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    April 26th – Deborah Gordon, The ecology of collective behavior

    Neuroscience Seminar Series

    Friday, April 26th. 2019, 11:30 am, R229 (2rd Floor), Centre Universitaire des Saints Pères, 45 rue des Saints Pères, 75006 Paris

    Deborah Gordon, Professor, Stanford University, CA, USA

    Title: The ecology of collective behaviour

    Abstract:

    Like many biological systems, an ant colony operates without central control. Each ant responds to its interactions with other ants nearby. In the aggregate, these stochastic, dynamical networks of interaction regulate colony behavior

    Ants are extremely diverse, and species differences in collective behavior reflect relations with diverse environments. A long-term study of desert seed-eating ants shows how colonies regulate foraging activity according to food availability and humidity, and how natural selection is shaping collective behavior in current drought conditions. In the tropical arboreal turtle ant, trail networks respond to the distribution and stability of resources.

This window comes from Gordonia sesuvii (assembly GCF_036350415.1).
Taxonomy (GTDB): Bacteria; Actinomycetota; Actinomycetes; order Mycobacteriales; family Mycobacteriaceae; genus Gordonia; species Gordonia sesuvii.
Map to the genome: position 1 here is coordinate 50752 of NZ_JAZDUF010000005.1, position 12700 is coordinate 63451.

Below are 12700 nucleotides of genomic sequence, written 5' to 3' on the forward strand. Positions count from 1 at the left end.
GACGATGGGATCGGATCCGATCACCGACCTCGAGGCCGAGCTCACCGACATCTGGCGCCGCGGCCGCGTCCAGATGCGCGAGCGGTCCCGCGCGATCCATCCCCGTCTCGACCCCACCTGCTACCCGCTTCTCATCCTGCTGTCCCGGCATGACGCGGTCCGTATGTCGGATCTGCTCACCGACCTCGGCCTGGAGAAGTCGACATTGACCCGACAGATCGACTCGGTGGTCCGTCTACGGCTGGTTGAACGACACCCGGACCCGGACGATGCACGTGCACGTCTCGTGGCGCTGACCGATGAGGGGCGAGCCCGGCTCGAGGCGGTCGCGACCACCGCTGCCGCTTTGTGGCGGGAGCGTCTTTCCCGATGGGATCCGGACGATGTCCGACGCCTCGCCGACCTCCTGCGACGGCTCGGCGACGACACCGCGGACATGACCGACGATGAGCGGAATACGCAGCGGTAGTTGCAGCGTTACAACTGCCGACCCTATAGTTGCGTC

The algorithms that generate collective behavior have evolved feedback regimes that fit the dynamics of particular environments. Examples from ants provide a starting point for examining more generally the fit between the particular pattern of interaction that regulates collective behavior, and the environment in which it functions. There are interesting analogies with the diverse functions of neural systems. 

    Host: Claude Meunier